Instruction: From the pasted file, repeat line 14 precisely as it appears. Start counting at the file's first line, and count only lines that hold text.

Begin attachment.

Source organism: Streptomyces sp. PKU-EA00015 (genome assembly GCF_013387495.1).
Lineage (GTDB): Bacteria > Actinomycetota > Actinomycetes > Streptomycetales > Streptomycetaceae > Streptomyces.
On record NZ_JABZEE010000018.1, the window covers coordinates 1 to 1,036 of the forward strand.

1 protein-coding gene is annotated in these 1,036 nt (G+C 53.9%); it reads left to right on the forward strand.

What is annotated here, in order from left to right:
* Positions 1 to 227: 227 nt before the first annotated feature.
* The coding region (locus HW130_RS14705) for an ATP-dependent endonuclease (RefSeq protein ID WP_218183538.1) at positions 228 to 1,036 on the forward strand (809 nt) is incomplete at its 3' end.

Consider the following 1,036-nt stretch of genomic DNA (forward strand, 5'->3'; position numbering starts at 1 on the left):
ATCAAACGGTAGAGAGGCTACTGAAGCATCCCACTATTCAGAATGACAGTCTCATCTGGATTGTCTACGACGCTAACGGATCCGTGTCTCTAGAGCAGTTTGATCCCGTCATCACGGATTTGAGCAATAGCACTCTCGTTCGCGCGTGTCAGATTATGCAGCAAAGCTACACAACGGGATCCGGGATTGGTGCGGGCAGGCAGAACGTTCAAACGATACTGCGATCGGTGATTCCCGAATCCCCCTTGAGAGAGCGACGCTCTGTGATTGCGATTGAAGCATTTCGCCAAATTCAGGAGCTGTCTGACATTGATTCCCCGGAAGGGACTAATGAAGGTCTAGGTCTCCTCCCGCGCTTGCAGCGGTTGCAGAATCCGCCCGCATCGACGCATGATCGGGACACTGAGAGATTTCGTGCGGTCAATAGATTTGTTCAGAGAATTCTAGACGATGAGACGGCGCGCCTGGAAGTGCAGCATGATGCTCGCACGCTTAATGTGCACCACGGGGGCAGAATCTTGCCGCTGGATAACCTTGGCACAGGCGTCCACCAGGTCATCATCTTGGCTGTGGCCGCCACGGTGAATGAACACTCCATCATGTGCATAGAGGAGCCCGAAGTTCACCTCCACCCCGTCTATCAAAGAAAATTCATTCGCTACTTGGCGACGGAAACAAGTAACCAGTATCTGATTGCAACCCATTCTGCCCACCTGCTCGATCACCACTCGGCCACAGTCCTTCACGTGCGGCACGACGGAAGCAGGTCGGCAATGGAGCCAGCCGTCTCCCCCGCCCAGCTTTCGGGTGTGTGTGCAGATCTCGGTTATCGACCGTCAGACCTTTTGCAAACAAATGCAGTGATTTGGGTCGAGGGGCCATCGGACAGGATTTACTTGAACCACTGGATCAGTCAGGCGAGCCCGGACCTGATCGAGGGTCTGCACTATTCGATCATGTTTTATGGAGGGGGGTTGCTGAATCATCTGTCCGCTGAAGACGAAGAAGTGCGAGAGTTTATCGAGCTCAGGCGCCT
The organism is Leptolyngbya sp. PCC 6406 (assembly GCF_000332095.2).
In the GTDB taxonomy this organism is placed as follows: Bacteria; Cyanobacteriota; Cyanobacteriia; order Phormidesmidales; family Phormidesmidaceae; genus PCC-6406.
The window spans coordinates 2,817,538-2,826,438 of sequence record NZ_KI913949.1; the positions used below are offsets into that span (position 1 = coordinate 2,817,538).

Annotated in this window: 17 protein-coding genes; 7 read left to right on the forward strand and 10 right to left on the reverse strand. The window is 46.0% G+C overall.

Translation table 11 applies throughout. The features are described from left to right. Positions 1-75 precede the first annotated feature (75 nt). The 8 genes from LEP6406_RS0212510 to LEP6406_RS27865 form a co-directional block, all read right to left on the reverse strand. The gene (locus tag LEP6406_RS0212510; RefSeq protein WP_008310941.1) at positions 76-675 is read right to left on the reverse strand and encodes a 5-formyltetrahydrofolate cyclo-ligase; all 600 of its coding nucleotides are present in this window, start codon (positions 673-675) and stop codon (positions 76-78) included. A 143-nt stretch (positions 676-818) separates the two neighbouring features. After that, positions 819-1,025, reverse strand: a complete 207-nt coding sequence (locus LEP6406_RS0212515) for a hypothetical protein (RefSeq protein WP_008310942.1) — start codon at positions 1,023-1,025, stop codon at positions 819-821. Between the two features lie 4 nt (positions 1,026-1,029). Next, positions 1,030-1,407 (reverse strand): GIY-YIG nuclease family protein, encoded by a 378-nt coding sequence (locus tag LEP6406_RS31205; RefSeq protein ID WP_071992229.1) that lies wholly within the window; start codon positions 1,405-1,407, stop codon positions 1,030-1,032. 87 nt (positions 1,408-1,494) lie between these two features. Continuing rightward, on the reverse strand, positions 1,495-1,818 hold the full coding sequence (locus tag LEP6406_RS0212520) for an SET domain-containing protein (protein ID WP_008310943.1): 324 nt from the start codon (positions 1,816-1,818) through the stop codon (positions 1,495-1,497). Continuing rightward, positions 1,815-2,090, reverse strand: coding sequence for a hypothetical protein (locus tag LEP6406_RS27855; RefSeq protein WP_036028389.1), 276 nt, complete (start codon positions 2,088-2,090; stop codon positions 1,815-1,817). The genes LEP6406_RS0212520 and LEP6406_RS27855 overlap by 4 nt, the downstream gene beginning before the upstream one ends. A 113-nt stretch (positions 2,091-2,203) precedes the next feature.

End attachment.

Translation table 11 applies throughout. The features are described from left to right. Positions 1-75 precede the first annotated feature (75 nt). The 8 genes from LEP6406_RS0212510 to LEP6406_RS27865 form a co-directional block, all read right to left on the reverse strand. The gene (locus tag LEP6406_RS0212510; RefSeq protein WP_008310941.1) at positions 76-675 is read right to left on the reverse strand and encodes a 5-formyltetrahydrofolate cyclo-ligase; all 600 of its coding nucleotides are present in this window, start codon (positions 673-675) and stop codon (positions 76-78) included. A 143-nt stretch (positions 676-818) separates the two neighbouring features. After that, positions 819-1,025, reverse strand: a complete 207-nt coding sequence (locus LEP6406_RS0212515) for a hypothetical protein (RefSeq protein WP_008310942.1) — start codon at positions 1,023-1,025, stop codon at positions 819-821. Between the two features lie 4 nt (positions 1,026-1,029). Next, positions 1,030-1,407 (reverse strand): GIY-YIG nuclease family protein, encoded by a 378-nt coding sequence (locus tag LEP6406_RS31205; RefSeq protein ID WP_071992229.1) that lies wholly within the window; start codon positions 1,405-1,407, stop codon positions 1,030-1,032. 87 nt (positions 1,408-1,494) lie between these two features. Continuing rightward, on the reverse strand, positions 1,495-1,818 hold the full coding sequence (locus tag LEP6406_RS0212520) for an SET domain-containing protein (protein ID WP_008310943.1): 324 nt from the start codon (positions 1,816-1,818) through the stop codon (positions 1,495-1,497). Continuing rightward, positions 1,815-2,090, reverse strand: coding sequence for a hypothetical protein (locus tag LEP6406_RS27855; RefSeq protein WP_036028389.1), 276 nt, complete (start codon positions 2,088-2,090; stop codon positions 1,815-1,817). The genes LEP6406_RS0212520 and LEP6406_RS27855 overlap by 4 nt, the downstream gene beginning before the upstream one ends. A 113-nt stretch (positions 2,091-2,203) precedes the next feature.